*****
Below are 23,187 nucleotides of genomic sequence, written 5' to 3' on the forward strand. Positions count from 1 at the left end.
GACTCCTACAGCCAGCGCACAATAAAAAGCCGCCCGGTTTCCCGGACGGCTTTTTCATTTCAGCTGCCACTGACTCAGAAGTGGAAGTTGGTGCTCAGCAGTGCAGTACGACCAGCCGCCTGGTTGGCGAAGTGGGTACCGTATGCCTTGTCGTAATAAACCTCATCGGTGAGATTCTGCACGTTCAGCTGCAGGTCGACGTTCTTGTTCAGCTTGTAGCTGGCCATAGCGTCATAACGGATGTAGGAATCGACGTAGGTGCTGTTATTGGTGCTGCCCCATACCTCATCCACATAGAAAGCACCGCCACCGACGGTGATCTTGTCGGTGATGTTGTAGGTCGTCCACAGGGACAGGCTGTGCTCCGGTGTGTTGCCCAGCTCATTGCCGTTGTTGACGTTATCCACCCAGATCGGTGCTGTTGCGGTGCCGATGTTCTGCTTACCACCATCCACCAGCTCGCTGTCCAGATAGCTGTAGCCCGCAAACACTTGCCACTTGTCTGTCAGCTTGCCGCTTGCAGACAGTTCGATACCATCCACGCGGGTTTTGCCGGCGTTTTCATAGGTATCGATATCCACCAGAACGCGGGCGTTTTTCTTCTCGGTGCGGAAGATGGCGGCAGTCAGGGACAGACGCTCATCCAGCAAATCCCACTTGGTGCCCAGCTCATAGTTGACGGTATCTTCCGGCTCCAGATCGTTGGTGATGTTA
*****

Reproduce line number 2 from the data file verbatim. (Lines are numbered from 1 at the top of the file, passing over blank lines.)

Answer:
GACTCCTACAGCCAGCGCACAATAAAAAGCCGCCCGGTTTCCCGGACGGCTTTTTCATTTCAGCTGCCACTGACTCAGAAGTGGAAGTTGGTGCTCAGCAGTGCAGTACGACCAGCCGCCTGGTTGGCGAAGTGGGTACCGTATGCCTTGTCGTAATAAACCTCATCGGTGAGATTCTGCACGTTCAGCTGCAGGTCGACGTTCTTGTTCAGCTTGTAGCTGGCCATAGCGTCATAACGGATGTAGGAATCGACGTAGGTGCTGTTATTGGTGCTGCCCCATACCTCATCCACATAGAAAGCACCGCCACCGACGGTGATCTTGTCGGTGATGTTGTAGGTCGTCCACAGGGACAGGCTGTGCTCCGGTGTGTTGCCCAGCTCATTGCCGTTGTTGACGTTATCCACCCAGATCGGTGCTGTTGCGGTGCCGATGTTCTGCTTACCACCATCCACCAGCTCGCTGTCCAGATAGCTGTAGCCCGCAAACACTTGCCACTTGTCTGTCAGCTTGCCGCTTGCAGACAGTTCGATACCATCCACGCGGGTTTTGCCGGCGTTTTCATAGGTATCGATATCCACCAGAACGCGGGCGTTTTTCTTCTCGGTGCGGAAGATGGCGGCAGTCAGGGACAGACGCTCATCCAGCAAATCCCACTTGGTGCCCAGCTCATAGTTGACGGTATCTTCCGGCTCCAGATCGTTGGTGATGTTA